Recently RedHat’s Open Source advocacy effort, Open Source Now, sent out a notice about concerns it has over the Uniform Computer Information Transactions Act (UCITA). Three issues were of primary concern about the UCITA:
- Recognition of open source by reference and or definition.
- Exemption of open source software from mandatory warranties.
- Exceptions to permit reverse engineering of software.
What follows is what I submitted to RedHat, expressing my views on these issues.
Problems with the UCITA
I strongly agree with the minimal amendments that RedHat proposes, specifically the exemption of Open Source from mandatory warranties, and the legality of reverse engineering.
As an Open Source and Free Software author of several moderately-well-known programs, I cannot conceive of how I should be held accountable for a warranty applied to software I freely give out, for the benefit of all. The licenses I use, the GNU General Public License and it’s friend, the GNU Lesser General Public License, specifically state that the software I distribute is done so without any warranty whatsoever. This license has been applied to thousands of pieces software for over a decade. It is considered to be one of the strong points of the entire Open Source and Free Software communities.
Consider even software placed in the public domain; how in the world should the author be held responsible for something that is freely available? My mind boggles at the concept.
Consider even software released by Computer Science researchers that is meant for experimental, research use. Why should they be held accountable for experimental, bleeding-edge software? If they were, they would not release their research, and peer-review of research software would disappear in a flash.
Consider the Open Source Linux modifications recently released to the public by the NSA, dubbed “Security-Enhanced Linux”. Should the NSA be held accountable by a warranty for any potential bugs in their modifications?
In fact, with Open Source and Free Software, a warranty is much less needed compared to proprietary, closed-source software. With Open Source and Free Software, since the human-readable source code is available, any technical person has the ability to modify the program, and fix problems in it; there is no mandatory need for vendor support; users can be their own fixers. While most people do not possess the technical skills to modify their own software, the community at large possesses hundreds of thousands, if not millions, of Open Source and Free Software developers that are willing to take on practically any task. So even without a warranty, Open Source and Free Software users do have refuge from needing to rely on vendors.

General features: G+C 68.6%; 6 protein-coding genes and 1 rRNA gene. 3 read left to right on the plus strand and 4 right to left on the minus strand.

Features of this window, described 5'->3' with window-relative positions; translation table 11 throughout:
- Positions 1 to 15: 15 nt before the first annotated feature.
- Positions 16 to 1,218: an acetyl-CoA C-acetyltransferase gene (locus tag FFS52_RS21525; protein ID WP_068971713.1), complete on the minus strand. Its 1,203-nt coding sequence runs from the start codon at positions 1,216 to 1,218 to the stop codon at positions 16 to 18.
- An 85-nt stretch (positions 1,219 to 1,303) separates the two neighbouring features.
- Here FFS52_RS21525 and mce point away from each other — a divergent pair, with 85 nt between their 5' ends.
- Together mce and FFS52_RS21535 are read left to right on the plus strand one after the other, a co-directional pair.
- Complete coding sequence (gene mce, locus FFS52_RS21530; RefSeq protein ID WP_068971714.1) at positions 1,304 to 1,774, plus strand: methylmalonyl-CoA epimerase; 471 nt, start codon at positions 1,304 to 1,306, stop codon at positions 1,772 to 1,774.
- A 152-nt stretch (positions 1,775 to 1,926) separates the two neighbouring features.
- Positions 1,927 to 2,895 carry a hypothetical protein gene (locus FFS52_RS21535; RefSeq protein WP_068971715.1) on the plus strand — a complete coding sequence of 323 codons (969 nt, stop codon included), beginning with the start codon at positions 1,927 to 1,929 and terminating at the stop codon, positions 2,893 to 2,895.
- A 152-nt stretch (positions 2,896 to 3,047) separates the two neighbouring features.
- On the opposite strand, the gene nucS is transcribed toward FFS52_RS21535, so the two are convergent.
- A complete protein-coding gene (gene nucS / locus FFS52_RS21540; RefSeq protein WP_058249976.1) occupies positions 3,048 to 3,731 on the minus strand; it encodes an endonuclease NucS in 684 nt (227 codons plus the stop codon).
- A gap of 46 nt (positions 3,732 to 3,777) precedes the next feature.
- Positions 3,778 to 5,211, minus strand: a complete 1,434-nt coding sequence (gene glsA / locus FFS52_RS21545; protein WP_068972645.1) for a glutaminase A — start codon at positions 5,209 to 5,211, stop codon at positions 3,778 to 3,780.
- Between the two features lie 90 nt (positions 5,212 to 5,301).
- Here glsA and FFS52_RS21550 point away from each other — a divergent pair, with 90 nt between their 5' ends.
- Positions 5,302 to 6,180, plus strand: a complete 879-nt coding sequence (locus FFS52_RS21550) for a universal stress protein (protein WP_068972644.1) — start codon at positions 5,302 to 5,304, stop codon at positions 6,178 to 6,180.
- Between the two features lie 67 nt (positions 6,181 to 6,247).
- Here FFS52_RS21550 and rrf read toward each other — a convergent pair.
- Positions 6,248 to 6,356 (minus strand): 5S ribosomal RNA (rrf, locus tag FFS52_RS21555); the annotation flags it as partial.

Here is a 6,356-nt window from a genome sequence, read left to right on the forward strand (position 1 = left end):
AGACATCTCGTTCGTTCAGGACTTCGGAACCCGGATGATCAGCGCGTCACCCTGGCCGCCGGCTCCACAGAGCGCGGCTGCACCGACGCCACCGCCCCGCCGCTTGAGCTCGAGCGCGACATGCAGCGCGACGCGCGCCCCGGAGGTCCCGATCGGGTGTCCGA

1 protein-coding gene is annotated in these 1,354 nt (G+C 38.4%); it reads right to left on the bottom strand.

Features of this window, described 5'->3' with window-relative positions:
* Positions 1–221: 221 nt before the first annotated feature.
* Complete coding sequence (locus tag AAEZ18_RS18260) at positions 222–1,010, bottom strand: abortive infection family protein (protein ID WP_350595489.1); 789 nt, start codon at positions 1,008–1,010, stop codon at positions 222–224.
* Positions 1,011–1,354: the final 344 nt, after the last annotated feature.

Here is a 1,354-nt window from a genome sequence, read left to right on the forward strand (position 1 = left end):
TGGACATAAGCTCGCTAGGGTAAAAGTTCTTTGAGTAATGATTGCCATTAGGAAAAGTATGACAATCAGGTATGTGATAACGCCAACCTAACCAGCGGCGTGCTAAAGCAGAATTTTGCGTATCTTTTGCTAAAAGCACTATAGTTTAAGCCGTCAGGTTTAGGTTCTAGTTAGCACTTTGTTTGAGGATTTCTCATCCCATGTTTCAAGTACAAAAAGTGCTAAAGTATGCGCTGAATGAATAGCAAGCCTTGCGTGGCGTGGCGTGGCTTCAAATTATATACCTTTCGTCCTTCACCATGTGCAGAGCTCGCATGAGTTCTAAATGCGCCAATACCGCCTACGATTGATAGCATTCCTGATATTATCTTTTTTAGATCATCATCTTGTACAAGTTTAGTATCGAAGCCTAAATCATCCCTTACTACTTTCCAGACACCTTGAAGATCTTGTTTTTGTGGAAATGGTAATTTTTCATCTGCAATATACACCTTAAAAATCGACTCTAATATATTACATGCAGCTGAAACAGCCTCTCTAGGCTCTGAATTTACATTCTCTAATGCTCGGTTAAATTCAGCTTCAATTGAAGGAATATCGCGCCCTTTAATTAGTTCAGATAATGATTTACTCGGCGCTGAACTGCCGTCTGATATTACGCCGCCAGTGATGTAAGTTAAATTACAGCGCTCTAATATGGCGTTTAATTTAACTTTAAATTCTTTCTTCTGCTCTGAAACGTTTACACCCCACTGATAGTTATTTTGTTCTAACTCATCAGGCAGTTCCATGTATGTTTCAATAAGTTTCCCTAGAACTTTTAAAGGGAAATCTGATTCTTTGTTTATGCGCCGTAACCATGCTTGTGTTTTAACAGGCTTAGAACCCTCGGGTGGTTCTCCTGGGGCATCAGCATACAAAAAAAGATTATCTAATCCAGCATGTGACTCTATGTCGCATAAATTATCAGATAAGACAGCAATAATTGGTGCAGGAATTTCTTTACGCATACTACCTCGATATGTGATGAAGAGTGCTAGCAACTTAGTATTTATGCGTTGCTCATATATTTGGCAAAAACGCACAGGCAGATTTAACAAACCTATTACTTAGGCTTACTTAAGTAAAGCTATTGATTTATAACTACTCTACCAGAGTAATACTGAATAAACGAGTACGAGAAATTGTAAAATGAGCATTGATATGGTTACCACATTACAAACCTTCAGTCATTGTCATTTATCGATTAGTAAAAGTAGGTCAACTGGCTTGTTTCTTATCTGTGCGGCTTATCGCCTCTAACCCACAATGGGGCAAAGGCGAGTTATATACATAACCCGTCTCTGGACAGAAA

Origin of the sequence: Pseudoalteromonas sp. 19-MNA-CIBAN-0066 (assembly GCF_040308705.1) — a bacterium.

Hence, I suggest that it can be concluded that to mandate Open Source and Free Software authors to be held accountable by warranty is an extremely ill-advised idea, and I strongly oppose any such pieces of law that mandate it.
Concerning reverse engineering, I will first state that I have done little reverse engineering myself. However, I have benefited greatly from the reverse engineering done by others. Reverse engineering of protocols and data formats ensures interoperability and more modular systems.
Consider the monopolistic position that Microsoft has. A good part of the reason they have been able to maintain this monopoly has been through the non-disclosure of their communications and data formats. Without the reverse engineering done by the Samba team, which creates a unix version of the Windows Network Neighborhood, the gap between Windows and unix would be even greater; Microsoft would hold an even more monopolistic position, able to carry out its illegal practices with even more ease.
The internet has grown through open protocols and open data formats. Email, web documents, web (HTTP and HTTPS) protocols, IRC chat, TCP/IP networking, the list goes on and on. The infrastructure of the internet is open. Without openness, we would not have the internet experience as we have it today. Disallowing reverse engineering only helps close up the internet.
When one performs reverse engineering, one is attempting to gain access to a trade secret (the protocol, format, or program code). There should be no reason we should be trying to protect these trade secrets; there is nothing wrong with reverse engineering in itself, so we should not be creating laws to protect these by disallowing reverse engineering. If reverse engineering were disallowed, these trade secrets would be covered effectively with the full power of a patent, without the need for disclosure. That is, we get the worst of both worlds: no disclosure, and no freedom to replicate or learn from design. We should mandate that the software producer choose one or the other: either open protocol under patent (if it so deserves a patent, of course), or under a trade secret, subject to possible reverse engineering.
Hence, I conclude that to disallow reverse engineering is an ill-advised concept, and I strongly oppose any bill that would make it law.
In conclusion, I hope that my arguments show that the pieces of the UCITA that RedHat is against are not well-thought-out pieces of law, with very negative consequences, and hence I strongly oppose the UCITA.